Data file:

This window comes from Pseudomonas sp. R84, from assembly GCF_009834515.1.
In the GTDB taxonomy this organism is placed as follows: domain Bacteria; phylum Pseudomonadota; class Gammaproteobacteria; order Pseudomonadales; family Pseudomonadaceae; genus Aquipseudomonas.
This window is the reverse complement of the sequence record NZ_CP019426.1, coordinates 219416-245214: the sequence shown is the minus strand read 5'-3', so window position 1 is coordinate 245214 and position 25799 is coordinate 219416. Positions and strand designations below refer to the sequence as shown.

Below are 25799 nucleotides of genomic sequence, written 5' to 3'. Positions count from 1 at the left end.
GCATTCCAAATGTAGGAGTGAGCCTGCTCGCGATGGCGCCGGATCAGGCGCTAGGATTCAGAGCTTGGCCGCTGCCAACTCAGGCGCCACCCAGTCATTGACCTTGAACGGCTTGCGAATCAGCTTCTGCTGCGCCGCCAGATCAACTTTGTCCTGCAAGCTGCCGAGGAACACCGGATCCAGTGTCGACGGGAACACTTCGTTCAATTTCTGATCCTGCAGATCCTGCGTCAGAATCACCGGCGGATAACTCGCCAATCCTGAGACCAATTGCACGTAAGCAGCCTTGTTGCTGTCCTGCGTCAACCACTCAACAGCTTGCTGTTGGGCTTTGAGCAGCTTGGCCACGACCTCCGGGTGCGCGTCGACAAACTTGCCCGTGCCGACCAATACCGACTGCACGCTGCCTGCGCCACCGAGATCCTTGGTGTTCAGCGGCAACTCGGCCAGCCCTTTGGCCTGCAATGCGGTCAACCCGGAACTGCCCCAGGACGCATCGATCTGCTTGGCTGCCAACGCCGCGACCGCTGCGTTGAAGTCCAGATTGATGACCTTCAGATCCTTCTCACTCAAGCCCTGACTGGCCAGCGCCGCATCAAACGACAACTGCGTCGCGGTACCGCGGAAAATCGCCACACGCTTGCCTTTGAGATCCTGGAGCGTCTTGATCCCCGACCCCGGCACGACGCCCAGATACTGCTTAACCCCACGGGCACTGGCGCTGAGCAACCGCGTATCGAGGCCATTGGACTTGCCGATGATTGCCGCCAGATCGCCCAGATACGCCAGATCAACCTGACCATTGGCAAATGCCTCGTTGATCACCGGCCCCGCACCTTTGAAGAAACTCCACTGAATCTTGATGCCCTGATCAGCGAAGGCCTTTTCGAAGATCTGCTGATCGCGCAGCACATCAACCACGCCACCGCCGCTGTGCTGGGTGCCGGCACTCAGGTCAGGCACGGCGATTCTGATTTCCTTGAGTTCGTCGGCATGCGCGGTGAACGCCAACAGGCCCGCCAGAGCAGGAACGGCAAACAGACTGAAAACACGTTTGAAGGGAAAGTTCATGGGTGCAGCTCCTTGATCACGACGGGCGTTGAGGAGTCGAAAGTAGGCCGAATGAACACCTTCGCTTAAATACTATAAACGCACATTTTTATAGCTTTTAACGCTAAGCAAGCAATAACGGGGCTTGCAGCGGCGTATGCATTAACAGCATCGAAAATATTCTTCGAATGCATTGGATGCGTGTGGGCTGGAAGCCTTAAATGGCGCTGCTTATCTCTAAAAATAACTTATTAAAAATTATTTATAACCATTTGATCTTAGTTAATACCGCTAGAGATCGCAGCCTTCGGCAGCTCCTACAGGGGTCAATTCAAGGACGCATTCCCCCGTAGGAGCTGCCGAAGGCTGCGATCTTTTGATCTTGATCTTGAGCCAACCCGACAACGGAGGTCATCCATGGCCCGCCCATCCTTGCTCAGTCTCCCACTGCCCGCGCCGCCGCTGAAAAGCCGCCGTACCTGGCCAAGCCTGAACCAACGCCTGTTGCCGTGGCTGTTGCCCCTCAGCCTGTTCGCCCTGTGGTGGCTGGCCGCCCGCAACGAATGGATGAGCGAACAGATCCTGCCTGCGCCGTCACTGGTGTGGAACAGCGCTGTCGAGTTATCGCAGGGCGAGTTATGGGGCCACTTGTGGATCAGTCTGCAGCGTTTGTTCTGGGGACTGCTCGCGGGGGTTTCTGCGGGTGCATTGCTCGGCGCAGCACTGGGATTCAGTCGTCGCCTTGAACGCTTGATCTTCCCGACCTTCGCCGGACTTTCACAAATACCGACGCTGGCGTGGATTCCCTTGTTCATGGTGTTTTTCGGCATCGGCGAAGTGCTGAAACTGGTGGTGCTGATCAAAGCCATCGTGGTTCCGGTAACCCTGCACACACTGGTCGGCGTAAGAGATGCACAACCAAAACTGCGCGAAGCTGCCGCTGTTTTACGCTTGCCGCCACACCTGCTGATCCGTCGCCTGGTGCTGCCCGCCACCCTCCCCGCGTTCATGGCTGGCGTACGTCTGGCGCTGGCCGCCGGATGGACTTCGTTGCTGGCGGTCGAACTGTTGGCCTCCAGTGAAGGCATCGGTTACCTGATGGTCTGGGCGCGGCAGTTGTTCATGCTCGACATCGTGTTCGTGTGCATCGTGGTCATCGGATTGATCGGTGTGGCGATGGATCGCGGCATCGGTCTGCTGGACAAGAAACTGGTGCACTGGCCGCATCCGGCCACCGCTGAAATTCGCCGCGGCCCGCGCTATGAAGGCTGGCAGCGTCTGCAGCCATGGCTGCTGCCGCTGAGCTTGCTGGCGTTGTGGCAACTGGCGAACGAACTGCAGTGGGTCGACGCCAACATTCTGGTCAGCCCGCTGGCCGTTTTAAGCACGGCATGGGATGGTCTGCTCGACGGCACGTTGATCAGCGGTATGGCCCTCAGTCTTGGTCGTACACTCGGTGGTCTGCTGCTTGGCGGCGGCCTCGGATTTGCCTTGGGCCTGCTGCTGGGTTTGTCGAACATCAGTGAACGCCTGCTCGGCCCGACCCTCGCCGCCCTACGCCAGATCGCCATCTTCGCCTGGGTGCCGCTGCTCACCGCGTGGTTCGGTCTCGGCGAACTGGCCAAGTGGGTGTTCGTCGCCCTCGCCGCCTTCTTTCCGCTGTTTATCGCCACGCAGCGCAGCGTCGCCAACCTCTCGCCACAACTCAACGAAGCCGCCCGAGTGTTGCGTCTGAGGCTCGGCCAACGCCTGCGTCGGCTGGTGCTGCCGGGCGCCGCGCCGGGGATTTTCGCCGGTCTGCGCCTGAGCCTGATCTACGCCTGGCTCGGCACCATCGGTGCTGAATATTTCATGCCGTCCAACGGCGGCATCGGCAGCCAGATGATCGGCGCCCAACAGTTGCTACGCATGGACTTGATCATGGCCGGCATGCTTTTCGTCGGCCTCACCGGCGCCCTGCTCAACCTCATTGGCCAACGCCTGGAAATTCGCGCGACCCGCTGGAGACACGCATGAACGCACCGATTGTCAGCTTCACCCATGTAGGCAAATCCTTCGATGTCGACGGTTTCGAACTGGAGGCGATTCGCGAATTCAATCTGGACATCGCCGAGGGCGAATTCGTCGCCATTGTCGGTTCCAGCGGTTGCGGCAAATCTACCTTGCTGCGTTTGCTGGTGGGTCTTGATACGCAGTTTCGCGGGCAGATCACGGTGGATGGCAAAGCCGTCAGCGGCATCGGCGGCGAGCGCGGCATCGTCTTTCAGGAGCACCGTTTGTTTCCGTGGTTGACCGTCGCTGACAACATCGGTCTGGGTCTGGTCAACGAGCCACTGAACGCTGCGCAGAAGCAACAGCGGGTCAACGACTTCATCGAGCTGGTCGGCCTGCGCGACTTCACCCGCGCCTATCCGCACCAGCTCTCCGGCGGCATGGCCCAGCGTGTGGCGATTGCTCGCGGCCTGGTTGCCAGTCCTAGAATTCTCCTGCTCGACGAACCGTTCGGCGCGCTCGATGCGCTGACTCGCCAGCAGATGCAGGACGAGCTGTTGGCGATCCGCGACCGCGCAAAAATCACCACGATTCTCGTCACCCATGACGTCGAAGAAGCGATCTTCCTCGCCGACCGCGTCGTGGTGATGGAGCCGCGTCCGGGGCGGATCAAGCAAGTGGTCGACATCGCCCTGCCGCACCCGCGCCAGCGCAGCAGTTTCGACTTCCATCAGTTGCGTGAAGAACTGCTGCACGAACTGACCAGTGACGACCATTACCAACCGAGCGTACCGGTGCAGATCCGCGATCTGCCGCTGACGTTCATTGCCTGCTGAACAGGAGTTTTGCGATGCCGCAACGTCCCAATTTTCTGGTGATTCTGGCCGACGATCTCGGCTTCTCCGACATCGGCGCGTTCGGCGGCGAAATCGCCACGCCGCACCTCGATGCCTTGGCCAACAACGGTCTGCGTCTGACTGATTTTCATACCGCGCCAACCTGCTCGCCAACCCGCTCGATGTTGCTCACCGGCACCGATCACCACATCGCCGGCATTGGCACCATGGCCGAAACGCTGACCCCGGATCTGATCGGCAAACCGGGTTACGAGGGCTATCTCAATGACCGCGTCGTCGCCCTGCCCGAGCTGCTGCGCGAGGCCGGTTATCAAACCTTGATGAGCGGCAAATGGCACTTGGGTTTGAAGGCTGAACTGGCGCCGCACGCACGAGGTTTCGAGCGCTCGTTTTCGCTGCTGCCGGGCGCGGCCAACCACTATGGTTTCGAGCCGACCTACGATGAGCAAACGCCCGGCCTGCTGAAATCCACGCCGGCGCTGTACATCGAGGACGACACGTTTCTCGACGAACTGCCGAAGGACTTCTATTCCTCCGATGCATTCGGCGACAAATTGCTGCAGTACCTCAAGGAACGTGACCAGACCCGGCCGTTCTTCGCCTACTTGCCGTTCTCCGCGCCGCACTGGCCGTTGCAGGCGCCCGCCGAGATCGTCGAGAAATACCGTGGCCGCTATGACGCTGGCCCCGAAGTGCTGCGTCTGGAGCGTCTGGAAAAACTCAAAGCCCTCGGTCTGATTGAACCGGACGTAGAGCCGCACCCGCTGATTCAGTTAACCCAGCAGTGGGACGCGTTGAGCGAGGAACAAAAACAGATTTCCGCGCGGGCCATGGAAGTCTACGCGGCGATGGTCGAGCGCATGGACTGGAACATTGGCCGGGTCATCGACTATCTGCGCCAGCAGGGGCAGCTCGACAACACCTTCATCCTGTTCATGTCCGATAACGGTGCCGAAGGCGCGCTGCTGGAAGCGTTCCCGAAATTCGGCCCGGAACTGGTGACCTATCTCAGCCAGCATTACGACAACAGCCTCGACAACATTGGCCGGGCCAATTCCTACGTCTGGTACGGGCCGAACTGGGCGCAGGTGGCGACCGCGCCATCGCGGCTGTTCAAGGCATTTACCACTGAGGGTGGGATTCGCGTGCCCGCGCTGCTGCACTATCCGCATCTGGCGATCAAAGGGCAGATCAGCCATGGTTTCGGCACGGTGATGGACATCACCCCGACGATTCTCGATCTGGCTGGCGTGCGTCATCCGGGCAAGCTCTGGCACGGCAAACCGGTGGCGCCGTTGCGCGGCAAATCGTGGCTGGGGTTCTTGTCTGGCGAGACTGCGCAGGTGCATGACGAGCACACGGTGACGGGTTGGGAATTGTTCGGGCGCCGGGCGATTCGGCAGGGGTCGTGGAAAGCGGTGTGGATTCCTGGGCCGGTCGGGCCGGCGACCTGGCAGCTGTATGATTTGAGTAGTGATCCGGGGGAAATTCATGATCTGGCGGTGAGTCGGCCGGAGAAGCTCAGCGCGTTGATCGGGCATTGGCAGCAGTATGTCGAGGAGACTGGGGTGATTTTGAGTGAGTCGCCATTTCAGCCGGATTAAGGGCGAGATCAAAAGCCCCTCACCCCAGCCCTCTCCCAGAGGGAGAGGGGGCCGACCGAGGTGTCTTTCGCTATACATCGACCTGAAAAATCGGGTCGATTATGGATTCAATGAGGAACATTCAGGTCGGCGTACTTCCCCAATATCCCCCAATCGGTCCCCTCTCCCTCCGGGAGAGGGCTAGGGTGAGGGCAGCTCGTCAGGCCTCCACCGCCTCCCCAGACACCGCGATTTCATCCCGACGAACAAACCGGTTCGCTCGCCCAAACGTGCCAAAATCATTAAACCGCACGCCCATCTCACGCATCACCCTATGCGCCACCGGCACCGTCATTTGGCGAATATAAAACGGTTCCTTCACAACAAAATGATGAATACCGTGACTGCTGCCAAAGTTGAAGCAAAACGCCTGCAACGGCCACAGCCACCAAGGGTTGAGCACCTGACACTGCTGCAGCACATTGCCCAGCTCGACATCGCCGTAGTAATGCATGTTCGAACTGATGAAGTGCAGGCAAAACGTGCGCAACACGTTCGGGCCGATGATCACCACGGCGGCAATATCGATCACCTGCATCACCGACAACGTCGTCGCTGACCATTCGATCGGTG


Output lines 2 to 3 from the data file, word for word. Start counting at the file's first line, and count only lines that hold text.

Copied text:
In the GTDB taxonomy this organism is placed as follows: domain Bacteria; phylum Pseudomonadota; class Gammaproteobacteria; order Pseudomonadales; family Pseudomonadaceae; genus Aquipseudomonas.
This window is the reverse complement of the sequence record NZ_CP019426.1, coordinates 219416-245214: the sequence shown is the minus strand read 5'-3', so window position 1 is coordinate 245214 and position 25799 is coordinate 219416. Positions and strand designations below refer to the sequence as shown.